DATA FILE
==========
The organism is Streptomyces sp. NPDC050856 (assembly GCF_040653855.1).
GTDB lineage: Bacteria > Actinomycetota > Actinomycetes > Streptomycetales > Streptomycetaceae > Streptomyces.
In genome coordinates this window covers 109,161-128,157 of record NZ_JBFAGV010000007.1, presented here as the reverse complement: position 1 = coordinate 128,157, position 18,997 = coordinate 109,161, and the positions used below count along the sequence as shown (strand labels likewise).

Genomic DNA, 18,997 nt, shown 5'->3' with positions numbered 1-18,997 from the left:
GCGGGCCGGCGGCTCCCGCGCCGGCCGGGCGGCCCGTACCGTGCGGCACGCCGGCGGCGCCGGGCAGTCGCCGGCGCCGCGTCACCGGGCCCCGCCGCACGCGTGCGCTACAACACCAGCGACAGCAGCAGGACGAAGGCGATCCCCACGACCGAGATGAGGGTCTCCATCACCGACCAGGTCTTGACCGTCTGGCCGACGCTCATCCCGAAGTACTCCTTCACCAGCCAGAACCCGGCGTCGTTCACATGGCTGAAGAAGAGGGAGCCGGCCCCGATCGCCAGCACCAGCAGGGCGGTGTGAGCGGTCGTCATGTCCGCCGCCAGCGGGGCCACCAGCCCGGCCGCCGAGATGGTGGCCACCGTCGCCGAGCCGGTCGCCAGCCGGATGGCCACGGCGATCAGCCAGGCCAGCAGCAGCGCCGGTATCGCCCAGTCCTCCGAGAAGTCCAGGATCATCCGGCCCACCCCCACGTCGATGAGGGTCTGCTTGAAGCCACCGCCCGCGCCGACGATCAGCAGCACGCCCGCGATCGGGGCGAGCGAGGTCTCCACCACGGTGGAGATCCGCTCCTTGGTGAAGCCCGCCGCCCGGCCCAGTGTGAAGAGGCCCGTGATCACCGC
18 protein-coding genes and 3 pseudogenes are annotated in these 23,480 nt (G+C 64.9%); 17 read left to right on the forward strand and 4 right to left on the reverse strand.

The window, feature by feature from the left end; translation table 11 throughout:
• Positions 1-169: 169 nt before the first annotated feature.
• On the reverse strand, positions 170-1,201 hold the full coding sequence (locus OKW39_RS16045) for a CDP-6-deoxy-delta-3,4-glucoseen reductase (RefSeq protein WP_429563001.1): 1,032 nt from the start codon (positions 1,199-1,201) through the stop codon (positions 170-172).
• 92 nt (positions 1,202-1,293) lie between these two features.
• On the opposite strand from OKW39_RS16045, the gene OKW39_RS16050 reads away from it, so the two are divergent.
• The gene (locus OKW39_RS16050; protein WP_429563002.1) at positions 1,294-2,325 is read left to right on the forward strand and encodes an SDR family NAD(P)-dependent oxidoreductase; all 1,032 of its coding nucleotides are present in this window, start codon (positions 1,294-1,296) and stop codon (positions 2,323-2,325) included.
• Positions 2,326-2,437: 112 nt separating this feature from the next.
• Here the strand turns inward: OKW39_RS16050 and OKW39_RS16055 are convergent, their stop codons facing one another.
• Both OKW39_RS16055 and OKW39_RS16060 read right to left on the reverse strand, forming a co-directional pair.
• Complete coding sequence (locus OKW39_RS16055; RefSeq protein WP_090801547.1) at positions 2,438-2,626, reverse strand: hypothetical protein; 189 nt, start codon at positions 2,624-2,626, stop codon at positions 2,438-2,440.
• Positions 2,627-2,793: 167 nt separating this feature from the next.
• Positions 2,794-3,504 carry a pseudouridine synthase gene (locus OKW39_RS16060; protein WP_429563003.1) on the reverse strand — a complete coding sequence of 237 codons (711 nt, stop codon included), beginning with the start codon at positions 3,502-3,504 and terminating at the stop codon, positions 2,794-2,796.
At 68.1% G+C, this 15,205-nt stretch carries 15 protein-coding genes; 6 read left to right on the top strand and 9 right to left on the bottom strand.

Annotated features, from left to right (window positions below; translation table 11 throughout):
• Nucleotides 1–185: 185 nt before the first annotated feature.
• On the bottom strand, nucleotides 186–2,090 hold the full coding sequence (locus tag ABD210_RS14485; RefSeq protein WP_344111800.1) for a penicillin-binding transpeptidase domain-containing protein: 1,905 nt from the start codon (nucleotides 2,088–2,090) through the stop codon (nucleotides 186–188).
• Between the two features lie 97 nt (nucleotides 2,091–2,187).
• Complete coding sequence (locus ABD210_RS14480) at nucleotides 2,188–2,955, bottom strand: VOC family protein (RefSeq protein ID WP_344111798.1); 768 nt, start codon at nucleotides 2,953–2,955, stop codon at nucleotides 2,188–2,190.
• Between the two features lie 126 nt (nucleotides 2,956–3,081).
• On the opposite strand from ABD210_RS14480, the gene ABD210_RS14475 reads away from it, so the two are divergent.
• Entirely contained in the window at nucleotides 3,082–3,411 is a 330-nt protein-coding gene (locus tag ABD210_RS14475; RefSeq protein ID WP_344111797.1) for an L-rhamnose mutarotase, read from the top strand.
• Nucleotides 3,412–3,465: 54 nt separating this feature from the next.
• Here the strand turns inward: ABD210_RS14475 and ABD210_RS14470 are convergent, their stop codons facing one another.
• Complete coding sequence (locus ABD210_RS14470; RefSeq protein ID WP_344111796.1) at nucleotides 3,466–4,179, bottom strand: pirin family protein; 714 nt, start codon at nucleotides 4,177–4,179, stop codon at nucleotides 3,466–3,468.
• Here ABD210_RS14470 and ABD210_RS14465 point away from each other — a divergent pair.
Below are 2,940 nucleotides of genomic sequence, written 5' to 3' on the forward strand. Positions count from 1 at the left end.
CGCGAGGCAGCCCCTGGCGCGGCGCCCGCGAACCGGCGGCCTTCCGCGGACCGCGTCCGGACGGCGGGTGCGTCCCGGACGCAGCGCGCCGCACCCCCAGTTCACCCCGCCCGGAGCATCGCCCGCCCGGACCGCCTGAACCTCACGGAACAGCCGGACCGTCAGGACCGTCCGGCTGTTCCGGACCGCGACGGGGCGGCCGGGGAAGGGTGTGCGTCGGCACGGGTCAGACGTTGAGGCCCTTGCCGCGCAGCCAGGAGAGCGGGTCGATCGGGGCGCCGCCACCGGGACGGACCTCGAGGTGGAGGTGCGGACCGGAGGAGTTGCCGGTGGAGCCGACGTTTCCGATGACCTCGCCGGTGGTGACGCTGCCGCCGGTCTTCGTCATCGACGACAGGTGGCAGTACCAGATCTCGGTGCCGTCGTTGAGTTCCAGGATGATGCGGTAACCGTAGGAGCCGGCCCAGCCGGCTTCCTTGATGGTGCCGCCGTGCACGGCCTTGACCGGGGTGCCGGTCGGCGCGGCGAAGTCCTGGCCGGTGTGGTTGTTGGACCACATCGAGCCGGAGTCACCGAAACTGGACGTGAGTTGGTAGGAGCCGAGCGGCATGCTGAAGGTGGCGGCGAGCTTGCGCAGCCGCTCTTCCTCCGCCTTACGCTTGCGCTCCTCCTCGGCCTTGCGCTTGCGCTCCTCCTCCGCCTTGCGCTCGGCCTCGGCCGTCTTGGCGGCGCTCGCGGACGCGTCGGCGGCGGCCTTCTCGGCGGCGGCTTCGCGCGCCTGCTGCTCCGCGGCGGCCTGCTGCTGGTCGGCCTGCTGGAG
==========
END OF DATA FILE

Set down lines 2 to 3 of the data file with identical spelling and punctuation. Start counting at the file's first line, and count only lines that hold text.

GTDB lineage: Bacteria > Actinomycetota > Actinomycetes > Streptomycetales > Streptomycetaceae > Streptomyces.
In genome coordinates this window covers 109,161-128,157 of record NZ_JBFAGV010000007.1, presented here as the reverse complement: position 1 = coordinate 128,157, position 18,997 = coordinate 109,161, and the positions used below count along the sequence as shown (strand labels likewise).